the Lord my God lightens my darkness.
29 For by you I can run against a troop,
    and by my God I can leap over a wall.
30 This God—his way is perfect;
    the word of the Lord proves true;
    he is a shield for all those who take refuge in him.

31 For who is God, but the Lord?
    And who is a rock, except our God?—
32 the God who equipped me with strength
    and made my way blameless.
Psalm 18:28-32

In the words of the Folk Spiritual song,

We shall not, we shall not be moved,
We shall not, we shall not be moved,
Just like a tree that’s standing by the water,
We shall not be moved.

When we stand with God, we will always find ourselves in a secure place. Encouraged by His presence, bolstered by His love, we are agents of grace in a hostile world. What a blessing to have this assurance in our faith. God is our lamp, the light for our path. No matter what shade may cross our path, no matter what obscuring lies may attempt to infiltrate our heart, the Wisdom & Truth from God the Father will always point us in the right direction. Trust in Him, even when the world screams its heresies and when it repeatedly whispers its soft, subtle lies, trust in the light of the Lord. When hard times come, when desperate times press us from all sides, rely on the strength of Christ and the power of His presence to see you through. Even when you cannot see the way, He will light the path for us.

With God, we can withstand anything, and overcome the obstacles in our path. He is the One who provides a pathway and the one who empowers His children. We are always in a good place when we stand with the Lord. be encouraged by His good promises, be lifted up by His grace. The onslaught of the enemy cannot stand against the Lord our God. He is our shield, He is faithful and true. He is our rock and our redeemer. Find your hope in Him. Find your strength in Him today. He is with you who have put on Christ.

His way is indeed perfect, He has shown us this time and again. His grace equips us for our encounters with others in need of grace. His steadfast love enables us to love those who are difficult to love. His boundless forgiveness reminds us of our own need to forgive others, echoing His great justice and mercy. His care & provision for us reminds us that we have been blessed to bless others, to reach out to those who suffer injustice, to provide for those in need.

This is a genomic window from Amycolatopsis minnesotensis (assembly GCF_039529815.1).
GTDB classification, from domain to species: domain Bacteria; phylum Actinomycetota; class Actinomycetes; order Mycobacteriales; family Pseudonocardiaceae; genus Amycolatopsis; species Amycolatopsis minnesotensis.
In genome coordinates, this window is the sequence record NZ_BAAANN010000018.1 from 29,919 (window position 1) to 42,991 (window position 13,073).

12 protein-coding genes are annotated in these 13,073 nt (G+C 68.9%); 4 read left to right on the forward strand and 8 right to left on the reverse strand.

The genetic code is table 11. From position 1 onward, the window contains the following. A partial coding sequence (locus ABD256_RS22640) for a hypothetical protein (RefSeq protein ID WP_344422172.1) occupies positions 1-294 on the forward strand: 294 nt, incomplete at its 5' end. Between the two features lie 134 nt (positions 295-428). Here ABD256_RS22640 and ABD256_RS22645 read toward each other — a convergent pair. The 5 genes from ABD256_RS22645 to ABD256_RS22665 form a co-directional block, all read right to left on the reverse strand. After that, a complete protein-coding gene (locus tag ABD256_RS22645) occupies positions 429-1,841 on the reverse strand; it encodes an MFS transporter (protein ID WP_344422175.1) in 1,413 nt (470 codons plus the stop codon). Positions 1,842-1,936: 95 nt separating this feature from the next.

He is everything we need.
In Him we stand secure.
In the face of all life’s struggles, we will not be moved.

35 You have given me the shield of your salvation,
    and your right hand supported me,
    and your gentleness made me great.
36 You gave a wide place for my steps under me,
    and my feet did not slip.
Psalm 18:35-36

The LORD lives!
Blessed is my Rock!
Exalted is the God of my salvation!
In Him may we find strength for the day’s trials & troubles.
In Him, may we find grace enough to share.
In Jesus’ precious & holy Name,
Amen.

Psalm 119:105-112 // נ Nun // A Lamp for my Feet

“105 Your word is a lamp for my feet

and a light on my path.

106 I have solemnly sworn

to keep Your righteous judgments.

107 I am severely afflicted;

Lord, give me life through Your word.

108 Lord, please accept my willing offerings of praise,

and teach me Your judgments.

109 My life is constantly in danger,

yet I do not forget Your instruction.

110 The wicked have set a trap for me,

but I have not wandered from Your precepts.

111 I have Your decrees as a heritage forever;

indeed, they are the joy of my heart.

112 I am resolved to obey Your statutes

to the very end.”

Psalm 119:105-112

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Read this section of Psalm 119 again, remembering how God has revealed His ways to you in His Word.

Read it a third time, remembering what His Word has saved you from, how He has kept you safe.

Read it a fourth and final time, remembering how He has shown you grace, and praise Him for it all. It is through His Spirit & His Word that we have our hope as we await Christ’s return. 

Acts 8:9-25 // Pride & Sorcery 

“9 A man named Simon had previously practiced sorcery in that city and astounded the Samaritan people, while claiming to be somebody great. 10 They all paid attention to him, from the least of them to the greatest, and they said, “This man is called the Great Power of God!” 11 They were attentive to him because he had astounded them with his sorceries for a long time. 12 But when they believed Philip, as he preached the good news about the kingdom of God and the name of Jesus Christ, both men and women were baptized. 13 Then even Simon himself believed. And after he was baptized, he went around constantly with Philip and was astounded as he observed the signs and great miracles that were being performed.